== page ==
Sudden Death Risk Higher for Patients with Chronic Epilepsy
Physicians should weigh various factors when deciding whether to broach the topic with patients
WEDNESDAY, May 3 (HealthDay News) -- Patients with newly diagnosed epilepsy or those who have inadequate seizure control have a higher risk of sudden death than non-epileptics, according to a report published online May 3 in The Lancet Neurology.
Rajiv Mohanraj, M.B.B.S., of the Royal Preston Hospital in Lancashire, U.K., and colleagues compared death rates over 20 years among 2,689 patients with chronic, inadequately controlled epilepsy and in 890 patients with newly diagnosed epilepsy.
Newly diagnosed patients had a 42 percent higher standardized mortality ratio than controls, but the risk was elevated only in those patients who did not respond to treatment (42 deaths vs. 16.5 expected deaths). Patients who were seizure-free were not at higher risk. Those patients with chronic epilepsy had more than twice the number of expected deaths as controls. The risk of sudden unexpected death in epilepsy (SUDEP) was 1.08 per 1,000 patient-years in newly diagnosed epilepsy patients and 2.46 per 1,000 patient-years in chronic epilepsy patients, with the highest excess risk in those under 30 years old.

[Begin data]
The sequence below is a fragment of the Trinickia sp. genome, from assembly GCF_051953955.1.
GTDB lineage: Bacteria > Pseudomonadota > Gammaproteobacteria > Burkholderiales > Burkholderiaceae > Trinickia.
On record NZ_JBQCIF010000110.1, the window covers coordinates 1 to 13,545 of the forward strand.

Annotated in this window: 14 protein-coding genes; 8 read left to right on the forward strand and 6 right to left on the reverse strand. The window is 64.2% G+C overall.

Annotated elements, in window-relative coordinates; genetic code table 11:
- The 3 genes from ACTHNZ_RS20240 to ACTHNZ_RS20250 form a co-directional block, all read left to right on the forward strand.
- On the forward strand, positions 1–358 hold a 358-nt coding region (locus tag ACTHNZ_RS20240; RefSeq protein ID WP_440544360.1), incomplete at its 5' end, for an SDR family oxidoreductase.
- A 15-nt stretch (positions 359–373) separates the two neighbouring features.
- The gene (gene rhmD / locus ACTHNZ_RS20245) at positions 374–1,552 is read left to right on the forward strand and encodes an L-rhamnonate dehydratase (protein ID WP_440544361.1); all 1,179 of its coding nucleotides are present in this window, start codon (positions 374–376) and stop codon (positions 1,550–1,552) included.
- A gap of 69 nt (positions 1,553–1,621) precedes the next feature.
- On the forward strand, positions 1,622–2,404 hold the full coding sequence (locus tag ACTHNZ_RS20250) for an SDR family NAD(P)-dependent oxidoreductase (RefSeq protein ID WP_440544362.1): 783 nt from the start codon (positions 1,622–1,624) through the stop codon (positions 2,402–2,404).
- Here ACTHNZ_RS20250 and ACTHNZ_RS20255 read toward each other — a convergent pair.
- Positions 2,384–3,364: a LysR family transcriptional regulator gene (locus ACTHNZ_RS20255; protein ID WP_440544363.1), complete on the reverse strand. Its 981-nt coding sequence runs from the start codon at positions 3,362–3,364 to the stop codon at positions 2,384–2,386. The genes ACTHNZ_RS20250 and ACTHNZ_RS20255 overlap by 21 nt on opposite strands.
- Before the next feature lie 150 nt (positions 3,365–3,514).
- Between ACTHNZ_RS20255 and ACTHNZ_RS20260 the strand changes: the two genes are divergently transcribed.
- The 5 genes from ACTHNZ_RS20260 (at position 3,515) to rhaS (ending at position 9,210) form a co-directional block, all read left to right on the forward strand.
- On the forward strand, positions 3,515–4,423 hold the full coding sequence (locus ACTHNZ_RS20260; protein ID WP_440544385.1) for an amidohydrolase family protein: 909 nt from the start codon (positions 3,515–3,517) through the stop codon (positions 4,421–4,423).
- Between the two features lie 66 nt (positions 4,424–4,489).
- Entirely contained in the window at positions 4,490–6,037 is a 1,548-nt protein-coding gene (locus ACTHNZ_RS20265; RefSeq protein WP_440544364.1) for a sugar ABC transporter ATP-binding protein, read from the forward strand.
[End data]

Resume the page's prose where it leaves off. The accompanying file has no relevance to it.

"Mortality risks and preventive strategies should be discussed with patients with epilepsy when treatment fails or is refused despite recurrent seizures," the authors write.
In an accompanying editorial, Roy G. Beran of Liverpool Hospital in New South Wales, Australia, writes that discussing sudden unexpected death in epilepsy "should be considered on a case-by-case basis that respects a patient's autonomy and a right to receive as much information as he or she requests."